Few players should be safe from the axe
Brendan Rodgers is the highest paid manager in Celtic’s history. He doesn’t have this distinction because Celtic are terrified of losing the title to Rangers in their rivals’ first season back. He’s earning the money to guide the team into the Champions League and to build a team capable of getting there year-on-year without much fuss. With that in mind, who in the Celtic squad is safe from the exit door? Moussa Dembele because he’s a new signing and a young, highly thought of prospect. Kieran Tierney for similar reasons... and that’s about it. Regardless of what some of the players have done in the Scottish top flight - Leigh Griffiths, Craig Gordon, Tom Rogic - it will matter little to their prospects of being a Celtic player long-term if they cannot raise their game in Europe.
The Brown-Bitton partnership is nearing the end
At least you would think so. The decision to have both players stay on the park for the full 90 minutes was a curious one from Brendan Rodgers. With an opponent sitting back in a 5-4-1 without the football, with two regimented banks of five, Celtic needed their centre midfielders to be incisive and creative. Instead, either Brown or Bitton would routinely take the ball, make five unnecessary touches, look around and then play it to the other. With the manner in which Lincoln were playing, it didn’t require both of them to be there, pretty much doing the same job. And with Brown seemingly losing the strong running ability, both on and off the ball, that once defined him as a player, is there much need for them on the field together against any opponent?
Unless Brown can recapture his 2014/15 strength and fitness, which looks increasingly unlikely, he can no longer be the all-action centre midfielder operating between the sitting player and the No.10. And while they’ve wanted to turn him into a more attacking player to utilise his terrific shooting, Bitton is still a long way from meeting those expectations. It leaves two players capable only of doing the same tempo-setting defensive midfielder job on a team that only needs one.
Leigh Griffiths the right midfielder works better in theory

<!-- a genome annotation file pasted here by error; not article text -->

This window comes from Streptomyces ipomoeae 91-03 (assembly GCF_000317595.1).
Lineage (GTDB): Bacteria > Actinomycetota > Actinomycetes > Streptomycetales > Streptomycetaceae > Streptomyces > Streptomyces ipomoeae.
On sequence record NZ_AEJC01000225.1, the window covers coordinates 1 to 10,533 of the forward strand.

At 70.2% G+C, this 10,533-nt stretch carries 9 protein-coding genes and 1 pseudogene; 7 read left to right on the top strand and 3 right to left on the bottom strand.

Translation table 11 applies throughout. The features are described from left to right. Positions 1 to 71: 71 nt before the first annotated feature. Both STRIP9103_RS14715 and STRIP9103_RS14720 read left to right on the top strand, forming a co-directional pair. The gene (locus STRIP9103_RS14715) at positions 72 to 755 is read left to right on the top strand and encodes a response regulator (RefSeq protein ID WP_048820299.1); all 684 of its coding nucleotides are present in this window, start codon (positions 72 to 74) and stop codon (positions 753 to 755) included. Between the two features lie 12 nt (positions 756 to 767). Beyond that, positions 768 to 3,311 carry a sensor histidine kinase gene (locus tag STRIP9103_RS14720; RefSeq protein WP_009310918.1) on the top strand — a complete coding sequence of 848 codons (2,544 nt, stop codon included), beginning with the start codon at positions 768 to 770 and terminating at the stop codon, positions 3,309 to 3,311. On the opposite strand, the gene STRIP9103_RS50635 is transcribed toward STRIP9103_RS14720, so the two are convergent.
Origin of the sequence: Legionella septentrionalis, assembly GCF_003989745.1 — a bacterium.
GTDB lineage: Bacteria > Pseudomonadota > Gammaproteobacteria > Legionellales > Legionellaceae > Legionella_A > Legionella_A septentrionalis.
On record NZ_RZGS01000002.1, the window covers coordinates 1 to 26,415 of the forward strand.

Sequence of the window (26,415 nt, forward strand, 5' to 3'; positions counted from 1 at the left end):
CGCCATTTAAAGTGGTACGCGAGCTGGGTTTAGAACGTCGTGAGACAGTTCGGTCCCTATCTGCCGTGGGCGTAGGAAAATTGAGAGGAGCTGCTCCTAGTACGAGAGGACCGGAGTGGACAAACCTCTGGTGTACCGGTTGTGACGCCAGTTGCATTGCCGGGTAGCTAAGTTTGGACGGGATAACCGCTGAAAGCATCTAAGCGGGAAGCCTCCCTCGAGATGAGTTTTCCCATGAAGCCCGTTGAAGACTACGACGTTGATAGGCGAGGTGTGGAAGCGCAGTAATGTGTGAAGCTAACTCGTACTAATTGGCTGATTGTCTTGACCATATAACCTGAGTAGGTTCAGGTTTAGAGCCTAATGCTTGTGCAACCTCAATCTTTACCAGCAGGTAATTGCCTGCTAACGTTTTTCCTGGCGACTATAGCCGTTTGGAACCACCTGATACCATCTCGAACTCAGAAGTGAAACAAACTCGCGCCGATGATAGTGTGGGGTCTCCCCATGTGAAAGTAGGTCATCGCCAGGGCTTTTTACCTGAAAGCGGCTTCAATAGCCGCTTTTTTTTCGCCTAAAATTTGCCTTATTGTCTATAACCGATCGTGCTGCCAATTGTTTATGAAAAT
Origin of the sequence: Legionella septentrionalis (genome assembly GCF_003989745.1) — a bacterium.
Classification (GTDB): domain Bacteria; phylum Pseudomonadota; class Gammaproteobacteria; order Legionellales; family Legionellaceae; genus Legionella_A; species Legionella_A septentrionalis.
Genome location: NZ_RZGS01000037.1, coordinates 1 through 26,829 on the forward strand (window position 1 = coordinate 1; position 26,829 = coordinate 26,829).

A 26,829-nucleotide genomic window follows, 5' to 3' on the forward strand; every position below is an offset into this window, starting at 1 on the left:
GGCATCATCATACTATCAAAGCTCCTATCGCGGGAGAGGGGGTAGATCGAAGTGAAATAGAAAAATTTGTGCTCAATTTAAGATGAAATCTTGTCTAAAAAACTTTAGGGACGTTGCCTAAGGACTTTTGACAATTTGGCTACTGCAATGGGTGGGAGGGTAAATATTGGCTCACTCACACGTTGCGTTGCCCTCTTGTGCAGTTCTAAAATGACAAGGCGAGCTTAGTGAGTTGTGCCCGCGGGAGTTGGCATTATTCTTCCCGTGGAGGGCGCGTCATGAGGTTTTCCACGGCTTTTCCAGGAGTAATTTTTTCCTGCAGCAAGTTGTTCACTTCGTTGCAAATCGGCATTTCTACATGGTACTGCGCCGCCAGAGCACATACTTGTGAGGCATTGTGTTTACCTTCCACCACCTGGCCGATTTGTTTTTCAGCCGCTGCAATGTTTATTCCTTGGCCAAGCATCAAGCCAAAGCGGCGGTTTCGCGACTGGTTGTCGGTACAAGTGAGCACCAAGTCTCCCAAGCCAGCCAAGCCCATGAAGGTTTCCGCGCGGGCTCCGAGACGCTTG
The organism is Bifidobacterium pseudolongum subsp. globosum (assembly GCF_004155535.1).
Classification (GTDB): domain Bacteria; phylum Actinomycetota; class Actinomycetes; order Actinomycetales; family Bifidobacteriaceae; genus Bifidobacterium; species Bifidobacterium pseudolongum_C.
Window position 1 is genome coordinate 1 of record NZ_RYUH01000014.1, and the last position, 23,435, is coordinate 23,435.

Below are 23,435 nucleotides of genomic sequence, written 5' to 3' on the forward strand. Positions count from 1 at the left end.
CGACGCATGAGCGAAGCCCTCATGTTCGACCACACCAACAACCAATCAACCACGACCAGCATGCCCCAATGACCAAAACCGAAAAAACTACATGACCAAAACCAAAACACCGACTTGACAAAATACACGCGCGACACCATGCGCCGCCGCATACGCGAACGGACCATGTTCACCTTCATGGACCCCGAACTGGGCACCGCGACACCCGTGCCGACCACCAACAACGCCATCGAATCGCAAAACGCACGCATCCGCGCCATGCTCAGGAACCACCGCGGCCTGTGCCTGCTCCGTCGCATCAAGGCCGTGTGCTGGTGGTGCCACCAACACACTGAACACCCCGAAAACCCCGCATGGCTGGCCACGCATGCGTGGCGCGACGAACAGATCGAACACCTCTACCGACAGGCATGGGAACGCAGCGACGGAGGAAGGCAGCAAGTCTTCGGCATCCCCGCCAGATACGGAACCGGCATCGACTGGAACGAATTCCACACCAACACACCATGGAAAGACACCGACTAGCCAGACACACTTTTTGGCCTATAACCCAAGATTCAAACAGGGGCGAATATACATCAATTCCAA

This idea may come good in time, though Rodgers may need to be patient and live with any growing pains. The knock on Griffiths’ when playing in Europe is that he doesn’t have the attributes to play with his back to goal as the lone striker in any sort of 4-5-1 variation. Last season’s showing against Malmo at home was the exception, not the rule. And yet, he scored 40 goals in all competitions, making it difficult to leave him out of the team.
During his time at Hibs, Griffiths proved before himself to be a capable threat playing deeper. He regularly lined up in a two-man strikeforce for a struggling side and had to drop deep to pick up play and make things happen. That he picks up the ball much closer to goal with Celtic is the main reason he’s lost that reputation as being someone who is a threat striking the ball from distance. Presumably, he still has that skill in his locker, along with the capability of squaring up an opposing defender and beating him with skill and quickness. With all that in mind, stationing him wide on the right, where can cut in on his stronger left foot, makes perfect sense. The only problem is that, barring a few games, Griffiths has been a centre forward his entire career. Not surprisingly, while showing a couple of flashes on the right against Lincoln in the first half, he largely looked uncomfortable in the unfamiliar role.
The age of the underdog rolls on
The Imps were 28/1 before this game. That’s incredible. Yes, it pales in significance to what Leicester were prior to the outset of last season’s English Premier League, or even the odds Portugal were with most bookmakers before Euro 2016. But for an individual match, have you ever heard of a team with such outside odds earning a win? The ridiculous thing is that they had chances, good chances, to win by a greater scoreline. Everyone, even fans of other teams, are caveating their fun with the suggestion that the second leg is a foregone conclusion. In all likelihood it will be, but with all we’ve seen of football from the past 12 months, we should count nothing as a certainty.
Efe Ambrose’s Celtic career has more lives than a cat
We shouldn’t be surprised Ambrose made an error that cost Celtic. We should be astonished that he’s still there to make these mistakes in the first place. Someone on Twitter last night referred to him as Efe “New Leaf” Ambrose. Every time he comes back from a brief wilderness in the reserves, where presumably he’s the best player in every game by far (it’s the only way to explain why he keeps getting another chance), a story appears in the papers saying this is a “new” Ambrose. I could give a similar prophecy to one regarding Bitton and Brown, but people have been predicting the end of Efe for three years and he’s still hanging around. Here’s to him (*raises glass*) committing a howler in Alan Stubbs’ first game as Celtic boss in 2019. Cheers.